As the nation commemorates the anniversary of the September 11, 2001, terror attacks, the National Law Enforcement Officers Memorial Fund remembers the brave men and women who lost their lives 17 years ago responding to attacks against the World Trade Center in New York, the Pentagon, and the plane crash in Shanksville, PA.
September 11, 2001, remains the deadliest day in US law enforcement history. Seventy-two peace officers were killed in the line of duty during the terrorist attacks; more have lost their lives in subsequent years due to illnesses related to rescue and recovery efforts following that horrific day.
“The tragic events of 9/11 were devastating to the entire country, but for the brave men and women who risk their lives every day to keep us safe, rushing in to help was simply what they do,” said Memorial Fund CEO Craig W. Floyd. “We are both humbled and honored at their sacrifice. On the somber anniversary of 9/11, we should all take a moment to reflect on their bravery and courage, as well as the courage of all 900,000 law enforcement officers who work to keep all of us safe every day.”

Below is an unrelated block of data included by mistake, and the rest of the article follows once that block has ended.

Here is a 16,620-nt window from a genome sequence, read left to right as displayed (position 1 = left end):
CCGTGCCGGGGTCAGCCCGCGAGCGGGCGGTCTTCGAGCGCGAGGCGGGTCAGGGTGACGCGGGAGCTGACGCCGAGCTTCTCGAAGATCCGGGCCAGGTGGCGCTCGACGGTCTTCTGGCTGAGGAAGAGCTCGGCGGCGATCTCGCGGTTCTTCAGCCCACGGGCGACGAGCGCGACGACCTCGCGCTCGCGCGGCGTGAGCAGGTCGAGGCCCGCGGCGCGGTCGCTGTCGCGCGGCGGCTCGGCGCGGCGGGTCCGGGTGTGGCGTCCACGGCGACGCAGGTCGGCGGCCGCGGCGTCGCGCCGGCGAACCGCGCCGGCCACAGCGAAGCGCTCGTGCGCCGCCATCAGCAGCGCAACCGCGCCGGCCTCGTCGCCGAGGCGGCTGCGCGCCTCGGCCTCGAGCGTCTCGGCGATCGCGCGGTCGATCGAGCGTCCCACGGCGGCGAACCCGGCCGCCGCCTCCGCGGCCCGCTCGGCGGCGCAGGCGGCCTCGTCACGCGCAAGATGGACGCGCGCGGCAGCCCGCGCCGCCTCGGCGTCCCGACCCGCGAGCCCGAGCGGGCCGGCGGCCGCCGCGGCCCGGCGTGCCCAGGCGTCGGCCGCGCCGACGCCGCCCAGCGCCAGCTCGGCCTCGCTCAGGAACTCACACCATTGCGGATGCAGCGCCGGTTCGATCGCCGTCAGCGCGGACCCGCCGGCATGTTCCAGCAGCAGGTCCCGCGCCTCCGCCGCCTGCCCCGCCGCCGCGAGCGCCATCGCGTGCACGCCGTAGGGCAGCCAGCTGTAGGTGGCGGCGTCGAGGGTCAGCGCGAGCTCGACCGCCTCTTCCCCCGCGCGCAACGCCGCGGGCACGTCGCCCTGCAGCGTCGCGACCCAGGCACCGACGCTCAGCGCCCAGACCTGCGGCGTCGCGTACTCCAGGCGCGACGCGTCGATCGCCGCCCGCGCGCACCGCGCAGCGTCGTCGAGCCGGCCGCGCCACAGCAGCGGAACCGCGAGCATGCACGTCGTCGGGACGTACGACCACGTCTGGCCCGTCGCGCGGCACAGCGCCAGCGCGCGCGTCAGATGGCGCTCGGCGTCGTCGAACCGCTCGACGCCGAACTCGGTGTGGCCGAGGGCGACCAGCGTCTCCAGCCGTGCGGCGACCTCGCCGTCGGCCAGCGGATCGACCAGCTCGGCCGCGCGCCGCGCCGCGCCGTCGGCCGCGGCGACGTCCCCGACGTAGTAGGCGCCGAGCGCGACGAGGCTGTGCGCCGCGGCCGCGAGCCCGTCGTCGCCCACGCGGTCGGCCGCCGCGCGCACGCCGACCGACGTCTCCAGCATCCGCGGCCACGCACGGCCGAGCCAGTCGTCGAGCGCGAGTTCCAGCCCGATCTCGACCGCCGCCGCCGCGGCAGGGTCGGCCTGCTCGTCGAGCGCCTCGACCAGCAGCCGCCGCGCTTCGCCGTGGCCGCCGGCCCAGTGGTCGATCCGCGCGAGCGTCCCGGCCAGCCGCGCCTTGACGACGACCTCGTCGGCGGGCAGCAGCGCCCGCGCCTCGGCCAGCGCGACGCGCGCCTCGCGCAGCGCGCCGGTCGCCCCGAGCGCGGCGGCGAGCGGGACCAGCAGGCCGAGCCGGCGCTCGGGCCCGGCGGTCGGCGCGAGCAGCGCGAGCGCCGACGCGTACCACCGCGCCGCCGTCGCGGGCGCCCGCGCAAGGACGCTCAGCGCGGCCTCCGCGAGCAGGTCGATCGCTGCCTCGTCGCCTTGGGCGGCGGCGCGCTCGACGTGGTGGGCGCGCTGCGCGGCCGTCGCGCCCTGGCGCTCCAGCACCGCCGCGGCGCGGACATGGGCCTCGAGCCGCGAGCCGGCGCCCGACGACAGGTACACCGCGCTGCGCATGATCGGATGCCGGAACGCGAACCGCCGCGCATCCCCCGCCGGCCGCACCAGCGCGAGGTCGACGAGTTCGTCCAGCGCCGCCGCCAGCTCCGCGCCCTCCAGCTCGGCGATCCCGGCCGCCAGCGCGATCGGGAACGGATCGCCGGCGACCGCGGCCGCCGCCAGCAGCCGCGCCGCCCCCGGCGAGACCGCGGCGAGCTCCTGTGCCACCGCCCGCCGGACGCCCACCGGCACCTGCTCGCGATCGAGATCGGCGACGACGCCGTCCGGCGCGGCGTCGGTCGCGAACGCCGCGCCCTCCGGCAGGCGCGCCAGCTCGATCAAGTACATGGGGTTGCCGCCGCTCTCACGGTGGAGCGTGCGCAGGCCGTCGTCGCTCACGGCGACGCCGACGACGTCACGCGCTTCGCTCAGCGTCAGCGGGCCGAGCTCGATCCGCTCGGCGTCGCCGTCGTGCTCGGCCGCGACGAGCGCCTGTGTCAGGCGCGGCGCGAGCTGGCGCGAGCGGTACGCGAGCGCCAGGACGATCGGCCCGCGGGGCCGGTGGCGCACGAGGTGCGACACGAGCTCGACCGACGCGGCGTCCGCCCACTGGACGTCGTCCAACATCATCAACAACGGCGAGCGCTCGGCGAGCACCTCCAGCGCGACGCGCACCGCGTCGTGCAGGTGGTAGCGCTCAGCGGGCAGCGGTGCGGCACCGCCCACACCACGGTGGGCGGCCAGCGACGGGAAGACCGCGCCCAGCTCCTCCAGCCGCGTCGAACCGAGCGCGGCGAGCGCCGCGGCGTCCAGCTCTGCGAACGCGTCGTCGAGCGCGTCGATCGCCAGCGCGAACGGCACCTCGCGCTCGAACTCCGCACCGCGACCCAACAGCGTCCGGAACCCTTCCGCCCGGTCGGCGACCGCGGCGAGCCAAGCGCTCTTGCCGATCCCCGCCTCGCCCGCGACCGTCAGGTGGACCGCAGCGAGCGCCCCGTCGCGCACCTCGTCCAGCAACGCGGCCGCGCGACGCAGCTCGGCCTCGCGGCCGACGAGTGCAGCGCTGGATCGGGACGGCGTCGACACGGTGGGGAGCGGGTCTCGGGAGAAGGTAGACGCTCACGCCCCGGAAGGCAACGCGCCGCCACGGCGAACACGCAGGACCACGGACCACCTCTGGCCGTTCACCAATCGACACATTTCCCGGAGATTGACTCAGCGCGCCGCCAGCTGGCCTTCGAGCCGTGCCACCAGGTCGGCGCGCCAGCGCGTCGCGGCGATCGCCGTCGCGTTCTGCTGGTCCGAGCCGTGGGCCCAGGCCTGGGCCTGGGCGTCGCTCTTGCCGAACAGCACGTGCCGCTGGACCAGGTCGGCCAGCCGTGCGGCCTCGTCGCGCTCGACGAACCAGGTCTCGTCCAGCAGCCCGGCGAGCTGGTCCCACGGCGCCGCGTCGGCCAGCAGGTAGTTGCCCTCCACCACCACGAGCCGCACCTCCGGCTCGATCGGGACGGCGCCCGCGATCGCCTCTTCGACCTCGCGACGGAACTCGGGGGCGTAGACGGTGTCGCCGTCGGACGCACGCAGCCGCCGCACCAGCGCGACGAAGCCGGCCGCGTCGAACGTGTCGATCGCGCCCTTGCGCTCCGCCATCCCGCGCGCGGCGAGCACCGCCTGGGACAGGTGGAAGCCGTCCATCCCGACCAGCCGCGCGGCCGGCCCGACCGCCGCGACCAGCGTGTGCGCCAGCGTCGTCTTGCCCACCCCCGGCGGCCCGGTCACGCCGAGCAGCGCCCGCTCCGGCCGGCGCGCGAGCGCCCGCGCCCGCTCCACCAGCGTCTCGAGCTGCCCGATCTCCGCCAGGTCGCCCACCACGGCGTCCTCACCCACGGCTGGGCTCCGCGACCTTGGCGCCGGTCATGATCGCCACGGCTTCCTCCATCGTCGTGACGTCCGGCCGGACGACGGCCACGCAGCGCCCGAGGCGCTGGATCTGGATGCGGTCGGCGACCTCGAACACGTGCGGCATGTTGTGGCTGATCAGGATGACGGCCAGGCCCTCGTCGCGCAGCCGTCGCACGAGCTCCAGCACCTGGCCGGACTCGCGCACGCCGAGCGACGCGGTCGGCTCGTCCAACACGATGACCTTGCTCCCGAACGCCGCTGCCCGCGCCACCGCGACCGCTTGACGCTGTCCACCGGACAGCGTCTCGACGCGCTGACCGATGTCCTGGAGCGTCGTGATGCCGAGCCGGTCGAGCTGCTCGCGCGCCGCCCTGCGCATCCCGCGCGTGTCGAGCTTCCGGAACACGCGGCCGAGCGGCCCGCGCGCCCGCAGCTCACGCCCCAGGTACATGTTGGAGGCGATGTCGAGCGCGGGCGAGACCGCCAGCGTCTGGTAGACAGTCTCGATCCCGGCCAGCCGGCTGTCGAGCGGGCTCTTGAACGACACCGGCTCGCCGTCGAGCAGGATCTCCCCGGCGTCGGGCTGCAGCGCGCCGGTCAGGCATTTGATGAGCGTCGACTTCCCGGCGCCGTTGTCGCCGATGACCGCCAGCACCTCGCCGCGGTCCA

During the 30th annual Candlelight Vigil held during National Police Week this past May, 54 officers who have died since 9/11 and whose names were engraved on the National Law Enforcement Officers Memorial earlier this spring, were honored. They join the names of the 72 peace officers who died in the immediate response to the 2001 terror attacks (71 at the World Trade Center and one in Shanksville), as well as officers who died in subsequent years from illnesses incurred while they performed rescue and recovery work at the attack sites.
The names of the 72 fallen officers who died on 9/11 are located on the Memorial’s west wall on Line 23 of Panels 9 through 22. The names of these fallen officers may also be found on the Memorial Fund’s website at www.LawMemorial.org/911RollCall. The National Law Enforcement Officers Memorial contains the names of more than 21,000 officers who have died in the line of duty throughout US history.